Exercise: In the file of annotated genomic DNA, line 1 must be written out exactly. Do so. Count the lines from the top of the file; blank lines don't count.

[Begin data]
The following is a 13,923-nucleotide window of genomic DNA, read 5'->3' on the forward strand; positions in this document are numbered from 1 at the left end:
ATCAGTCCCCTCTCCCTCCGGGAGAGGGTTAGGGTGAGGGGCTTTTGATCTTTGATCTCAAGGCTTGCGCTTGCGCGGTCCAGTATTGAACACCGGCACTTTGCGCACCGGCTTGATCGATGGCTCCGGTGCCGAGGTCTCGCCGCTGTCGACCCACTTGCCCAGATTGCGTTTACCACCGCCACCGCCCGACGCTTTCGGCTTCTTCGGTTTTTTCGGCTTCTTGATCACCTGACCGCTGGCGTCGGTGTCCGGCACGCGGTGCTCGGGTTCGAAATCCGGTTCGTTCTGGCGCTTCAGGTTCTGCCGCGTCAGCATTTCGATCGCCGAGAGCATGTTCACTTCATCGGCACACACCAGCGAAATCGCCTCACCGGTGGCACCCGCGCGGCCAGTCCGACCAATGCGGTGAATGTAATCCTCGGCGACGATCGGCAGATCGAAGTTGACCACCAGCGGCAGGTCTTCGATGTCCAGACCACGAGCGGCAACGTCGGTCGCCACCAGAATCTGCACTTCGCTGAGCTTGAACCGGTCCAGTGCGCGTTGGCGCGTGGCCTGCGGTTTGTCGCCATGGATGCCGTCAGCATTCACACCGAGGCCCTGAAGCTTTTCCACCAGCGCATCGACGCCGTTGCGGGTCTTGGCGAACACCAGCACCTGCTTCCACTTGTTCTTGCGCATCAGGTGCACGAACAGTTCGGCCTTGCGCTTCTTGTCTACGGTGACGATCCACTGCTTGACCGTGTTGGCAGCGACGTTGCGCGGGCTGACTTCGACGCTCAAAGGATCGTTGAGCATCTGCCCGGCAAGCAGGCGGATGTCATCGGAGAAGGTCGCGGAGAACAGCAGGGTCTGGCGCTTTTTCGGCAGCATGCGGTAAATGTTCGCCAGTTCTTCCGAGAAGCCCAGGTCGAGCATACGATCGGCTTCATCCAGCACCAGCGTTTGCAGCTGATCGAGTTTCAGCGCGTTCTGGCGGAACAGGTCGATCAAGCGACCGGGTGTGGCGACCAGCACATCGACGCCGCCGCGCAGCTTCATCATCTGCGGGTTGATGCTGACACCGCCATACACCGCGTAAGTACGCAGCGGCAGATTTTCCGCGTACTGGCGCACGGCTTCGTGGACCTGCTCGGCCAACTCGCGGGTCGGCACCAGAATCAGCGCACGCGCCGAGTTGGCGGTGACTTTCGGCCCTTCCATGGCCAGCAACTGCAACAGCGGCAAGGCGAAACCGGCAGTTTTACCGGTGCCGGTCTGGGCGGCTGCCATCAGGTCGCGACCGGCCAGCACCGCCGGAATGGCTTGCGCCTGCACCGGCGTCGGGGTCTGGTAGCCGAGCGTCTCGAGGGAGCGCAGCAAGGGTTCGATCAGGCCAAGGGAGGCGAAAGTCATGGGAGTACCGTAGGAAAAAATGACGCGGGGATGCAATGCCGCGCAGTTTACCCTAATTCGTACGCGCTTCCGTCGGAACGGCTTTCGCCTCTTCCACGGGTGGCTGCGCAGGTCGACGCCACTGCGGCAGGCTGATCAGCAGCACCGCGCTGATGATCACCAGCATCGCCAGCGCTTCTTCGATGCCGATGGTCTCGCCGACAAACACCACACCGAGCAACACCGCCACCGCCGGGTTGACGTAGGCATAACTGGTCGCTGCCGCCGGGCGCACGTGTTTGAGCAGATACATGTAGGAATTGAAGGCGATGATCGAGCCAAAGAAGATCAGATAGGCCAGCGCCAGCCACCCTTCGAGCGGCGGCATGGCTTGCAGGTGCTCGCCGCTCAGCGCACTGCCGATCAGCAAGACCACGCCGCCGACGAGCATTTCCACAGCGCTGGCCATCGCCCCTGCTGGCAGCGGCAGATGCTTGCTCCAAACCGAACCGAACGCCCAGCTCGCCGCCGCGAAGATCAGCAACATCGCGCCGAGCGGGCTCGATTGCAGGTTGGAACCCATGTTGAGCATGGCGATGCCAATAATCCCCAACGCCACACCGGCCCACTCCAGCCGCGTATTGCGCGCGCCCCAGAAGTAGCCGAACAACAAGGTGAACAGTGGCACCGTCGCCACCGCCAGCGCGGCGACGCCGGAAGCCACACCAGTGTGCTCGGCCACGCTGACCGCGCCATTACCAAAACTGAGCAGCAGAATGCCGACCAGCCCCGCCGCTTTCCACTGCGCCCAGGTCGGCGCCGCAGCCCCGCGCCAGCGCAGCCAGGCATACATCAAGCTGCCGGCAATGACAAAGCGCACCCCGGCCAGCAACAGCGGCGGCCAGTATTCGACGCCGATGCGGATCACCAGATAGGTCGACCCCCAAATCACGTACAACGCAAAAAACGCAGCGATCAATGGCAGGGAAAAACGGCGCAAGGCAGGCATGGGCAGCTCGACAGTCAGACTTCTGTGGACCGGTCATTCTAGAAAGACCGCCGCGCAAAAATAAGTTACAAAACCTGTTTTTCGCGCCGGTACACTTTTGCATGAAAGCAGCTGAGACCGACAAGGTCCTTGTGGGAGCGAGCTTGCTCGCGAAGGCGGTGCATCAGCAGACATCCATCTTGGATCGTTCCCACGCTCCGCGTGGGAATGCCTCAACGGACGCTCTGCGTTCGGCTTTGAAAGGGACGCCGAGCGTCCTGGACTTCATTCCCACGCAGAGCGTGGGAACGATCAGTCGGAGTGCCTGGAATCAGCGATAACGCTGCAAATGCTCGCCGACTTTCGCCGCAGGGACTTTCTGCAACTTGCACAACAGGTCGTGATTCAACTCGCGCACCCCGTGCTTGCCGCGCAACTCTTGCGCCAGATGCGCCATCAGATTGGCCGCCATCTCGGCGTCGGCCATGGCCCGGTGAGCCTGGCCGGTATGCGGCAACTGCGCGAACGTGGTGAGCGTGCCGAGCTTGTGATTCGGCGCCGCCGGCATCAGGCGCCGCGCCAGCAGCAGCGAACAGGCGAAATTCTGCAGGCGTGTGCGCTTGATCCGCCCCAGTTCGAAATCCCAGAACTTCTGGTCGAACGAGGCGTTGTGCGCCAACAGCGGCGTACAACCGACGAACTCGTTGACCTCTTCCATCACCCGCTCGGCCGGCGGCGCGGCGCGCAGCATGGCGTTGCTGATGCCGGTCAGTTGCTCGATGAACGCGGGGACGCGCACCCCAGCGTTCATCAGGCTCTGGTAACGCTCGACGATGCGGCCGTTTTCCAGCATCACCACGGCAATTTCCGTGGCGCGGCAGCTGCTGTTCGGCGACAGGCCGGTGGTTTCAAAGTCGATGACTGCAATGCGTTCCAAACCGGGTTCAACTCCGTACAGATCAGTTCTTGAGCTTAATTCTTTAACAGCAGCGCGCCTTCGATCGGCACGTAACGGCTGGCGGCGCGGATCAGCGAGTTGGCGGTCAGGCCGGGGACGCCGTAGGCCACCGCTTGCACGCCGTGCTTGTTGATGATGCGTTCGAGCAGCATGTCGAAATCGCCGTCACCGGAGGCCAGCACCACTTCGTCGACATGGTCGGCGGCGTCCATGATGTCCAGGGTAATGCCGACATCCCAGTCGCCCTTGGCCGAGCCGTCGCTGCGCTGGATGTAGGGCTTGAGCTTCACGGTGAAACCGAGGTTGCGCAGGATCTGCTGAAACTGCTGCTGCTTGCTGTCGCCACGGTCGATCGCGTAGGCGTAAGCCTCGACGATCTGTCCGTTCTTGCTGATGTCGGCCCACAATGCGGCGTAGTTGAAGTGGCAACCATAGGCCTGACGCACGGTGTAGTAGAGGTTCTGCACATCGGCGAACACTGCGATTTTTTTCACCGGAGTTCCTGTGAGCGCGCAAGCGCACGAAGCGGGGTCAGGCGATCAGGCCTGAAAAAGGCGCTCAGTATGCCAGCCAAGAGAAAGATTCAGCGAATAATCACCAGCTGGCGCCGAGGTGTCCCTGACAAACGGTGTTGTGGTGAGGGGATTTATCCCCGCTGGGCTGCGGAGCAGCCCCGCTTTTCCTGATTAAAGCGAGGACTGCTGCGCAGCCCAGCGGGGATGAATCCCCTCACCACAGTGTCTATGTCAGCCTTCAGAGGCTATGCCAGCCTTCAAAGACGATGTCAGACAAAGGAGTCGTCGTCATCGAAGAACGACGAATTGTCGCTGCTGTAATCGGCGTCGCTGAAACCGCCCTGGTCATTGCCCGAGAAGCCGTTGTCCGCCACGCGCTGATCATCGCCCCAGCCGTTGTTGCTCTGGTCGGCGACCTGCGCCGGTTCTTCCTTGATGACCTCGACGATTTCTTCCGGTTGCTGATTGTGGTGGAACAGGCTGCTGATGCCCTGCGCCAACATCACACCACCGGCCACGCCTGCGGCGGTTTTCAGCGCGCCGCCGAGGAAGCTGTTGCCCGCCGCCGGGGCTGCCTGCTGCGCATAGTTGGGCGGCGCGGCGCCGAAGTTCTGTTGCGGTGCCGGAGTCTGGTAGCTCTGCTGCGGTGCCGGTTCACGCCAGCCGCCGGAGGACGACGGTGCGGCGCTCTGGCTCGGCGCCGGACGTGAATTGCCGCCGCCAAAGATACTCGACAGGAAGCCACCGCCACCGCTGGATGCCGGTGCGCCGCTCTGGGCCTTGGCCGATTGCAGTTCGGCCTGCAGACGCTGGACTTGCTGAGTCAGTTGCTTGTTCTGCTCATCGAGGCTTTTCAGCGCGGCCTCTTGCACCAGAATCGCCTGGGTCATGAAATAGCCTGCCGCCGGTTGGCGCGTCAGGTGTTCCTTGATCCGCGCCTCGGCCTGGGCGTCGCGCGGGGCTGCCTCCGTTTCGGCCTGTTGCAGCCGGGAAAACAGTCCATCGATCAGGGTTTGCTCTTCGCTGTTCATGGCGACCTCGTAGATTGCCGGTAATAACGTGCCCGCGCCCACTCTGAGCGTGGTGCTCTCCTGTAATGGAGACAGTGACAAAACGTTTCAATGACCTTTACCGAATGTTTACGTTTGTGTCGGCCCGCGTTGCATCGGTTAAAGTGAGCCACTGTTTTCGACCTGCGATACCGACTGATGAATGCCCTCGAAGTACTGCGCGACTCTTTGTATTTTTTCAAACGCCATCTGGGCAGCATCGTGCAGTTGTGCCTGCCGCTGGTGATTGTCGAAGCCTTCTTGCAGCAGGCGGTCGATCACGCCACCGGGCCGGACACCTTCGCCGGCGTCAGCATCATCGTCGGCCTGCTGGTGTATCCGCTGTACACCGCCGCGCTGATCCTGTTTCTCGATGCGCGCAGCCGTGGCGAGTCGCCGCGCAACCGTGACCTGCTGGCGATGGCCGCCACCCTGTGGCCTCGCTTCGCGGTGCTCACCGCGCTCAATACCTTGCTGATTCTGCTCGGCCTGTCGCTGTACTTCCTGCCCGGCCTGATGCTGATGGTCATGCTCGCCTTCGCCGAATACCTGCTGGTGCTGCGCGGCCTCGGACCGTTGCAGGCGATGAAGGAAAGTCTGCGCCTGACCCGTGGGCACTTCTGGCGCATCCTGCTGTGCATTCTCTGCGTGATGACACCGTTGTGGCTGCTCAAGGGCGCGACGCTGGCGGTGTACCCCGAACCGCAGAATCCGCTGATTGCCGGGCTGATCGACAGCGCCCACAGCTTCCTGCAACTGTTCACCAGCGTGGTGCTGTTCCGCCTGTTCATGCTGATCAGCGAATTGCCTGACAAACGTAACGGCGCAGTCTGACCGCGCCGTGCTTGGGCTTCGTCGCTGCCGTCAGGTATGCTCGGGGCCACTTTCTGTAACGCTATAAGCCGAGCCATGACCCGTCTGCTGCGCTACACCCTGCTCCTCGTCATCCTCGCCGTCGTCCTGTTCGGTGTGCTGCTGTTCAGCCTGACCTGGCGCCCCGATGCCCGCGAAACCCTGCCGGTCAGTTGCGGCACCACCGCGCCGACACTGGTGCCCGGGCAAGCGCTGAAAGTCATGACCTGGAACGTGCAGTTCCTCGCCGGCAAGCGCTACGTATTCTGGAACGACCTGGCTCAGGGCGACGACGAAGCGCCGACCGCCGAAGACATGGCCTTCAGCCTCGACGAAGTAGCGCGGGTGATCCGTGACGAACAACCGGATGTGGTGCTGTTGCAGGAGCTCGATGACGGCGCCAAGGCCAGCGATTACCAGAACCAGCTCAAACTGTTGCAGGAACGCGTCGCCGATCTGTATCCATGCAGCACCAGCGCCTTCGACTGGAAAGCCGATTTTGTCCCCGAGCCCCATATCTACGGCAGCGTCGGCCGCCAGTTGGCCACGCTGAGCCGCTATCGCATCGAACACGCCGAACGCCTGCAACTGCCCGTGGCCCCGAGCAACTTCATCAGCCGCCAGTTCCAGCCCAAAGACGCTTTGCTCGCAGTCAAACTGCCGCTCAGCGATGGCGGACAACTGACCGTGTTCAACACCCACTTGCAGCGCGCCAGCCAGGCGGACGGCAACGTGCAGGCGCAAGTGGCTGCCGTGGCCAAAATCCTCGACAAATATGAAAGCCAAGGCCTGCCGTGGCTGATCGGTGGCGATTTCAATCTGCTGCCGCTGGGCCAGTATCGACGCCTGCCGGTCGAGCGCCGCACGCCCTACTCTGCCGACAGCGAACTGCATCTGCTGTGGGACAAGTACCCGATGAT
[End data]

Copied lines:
The following is a 13,923-nucleotide window of genomic DNA, read 5'->3' on the forward strand; positions in this document are numbered from 1 at the left end: